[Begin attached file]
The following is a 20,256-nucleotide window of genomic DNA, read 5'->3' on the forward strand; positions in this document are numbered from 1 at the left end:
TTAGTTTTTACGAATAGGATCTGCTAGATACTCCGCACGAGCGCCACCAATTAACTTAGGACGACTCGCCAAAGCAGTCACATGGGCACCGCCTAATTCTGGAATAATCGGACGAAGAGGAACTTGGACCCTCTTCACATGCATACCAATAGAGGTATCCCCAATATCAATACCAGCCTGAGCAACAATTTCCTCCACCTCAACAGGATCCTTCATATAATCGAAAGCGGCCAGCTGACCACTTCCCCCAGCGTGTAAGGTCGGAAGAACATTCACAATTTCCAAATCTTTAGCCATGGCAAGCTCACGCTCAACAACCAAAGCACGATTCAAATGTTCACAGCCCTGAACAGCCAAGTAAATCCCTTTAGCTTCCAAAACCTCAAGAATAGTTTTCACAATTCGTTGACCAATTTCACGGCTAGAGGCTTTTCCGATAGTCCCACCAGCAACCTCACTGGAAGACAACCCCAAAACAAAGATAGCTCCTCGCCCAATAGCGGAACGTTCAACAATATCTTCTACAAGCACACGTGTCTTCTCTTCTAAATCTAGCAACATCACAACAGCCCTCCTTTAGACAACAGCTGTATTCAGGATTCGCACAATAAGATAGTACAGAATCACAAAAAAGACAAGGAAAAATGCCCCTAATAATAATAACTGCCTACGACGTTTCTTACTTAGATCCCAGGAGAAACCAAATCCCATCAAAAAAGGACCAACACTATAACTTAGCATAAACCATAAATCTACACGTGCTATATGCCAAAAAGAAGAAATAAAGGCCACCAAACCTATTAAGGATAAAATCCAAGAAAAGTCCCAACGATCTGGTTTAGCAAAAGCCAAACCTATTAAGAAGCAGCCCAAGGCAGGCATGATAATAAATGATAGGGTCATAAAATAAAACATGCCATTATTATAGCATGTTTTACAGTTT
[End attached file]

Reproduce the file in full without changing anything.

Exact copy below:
The following is a 20,256-nucleotide window of genomic DNA, read 5'->3' on the forward strand; positions in this document are numbered from 1 at the left end:
TTAGTTTTTACGAATAGGATCTGCTAGATACTCCGCACGAGCGCCACCAATTAACTTAGGACGACTCGCCAAAGCAGTCACATGGGCACCGCCTAATTCTGGAATAATCGGACGAAGAGGAACTTGGACCCTCTTCACATGCATACCAATAGAGGTATCCCCAATATCAATACCAGCCTGAGCAACAATTTCCTCCACCTCAACAGGATCCTTCATATAATCGAAAGCGGCCAGCTGACCACTTCCCCCAGCGTGTAAGGTCGGAAGAACATTCACAATTTCCAAATCTTTAGCCATGGCAAGCTCACGCTCAACAACCAAAGCACGATTCAAATGTTCACAGCCCTGAACAGCCAAGTAAATCCCTTTAGCTTCCAAAACCTCAAGAATAGTTTTCACAATTCGTTGACCAATTTCACGGCTAGAGGCTTTTCCGATAGTCCCACCAGCAACCTCACTGGAAGACAACCCCAAAACAAAGATAGCTCCTCGCCCAATAGCGGAACGTTCAACAATATCTTCTACAAGCACACGTGTCTTCTCTTCTAAATCTAGCAACATCACAACAGCCCTCCTTTAGACAACAGCTGTATTCAGGATTCGCACAATAAGATAGTACAGAATCACAAAAAAGACAAGGAAAAATGCCCCTAATAATAATAACTGCCTACGACGTTTCTTACTTAGATCCCAGGAGAAACCAAATCCCATCAAAAAAGGACCAACACTATAACTTAGCATAAACCATAAATCTACACGTGCTATATGCCAAAAAGAAGAAATAAAGGCCACCAAACCTATTAAGGATAAAATCCAAGAAAAGTCCCAACGATCTGGTTTAGCAAAAGCCAAACCTATTAAGAAGCAGCCCAAGGCAGGCATGATAATAAATGATAGGGTCATAAAATAAAACATGCCATTATTATAGCATGTTTTACAGTTT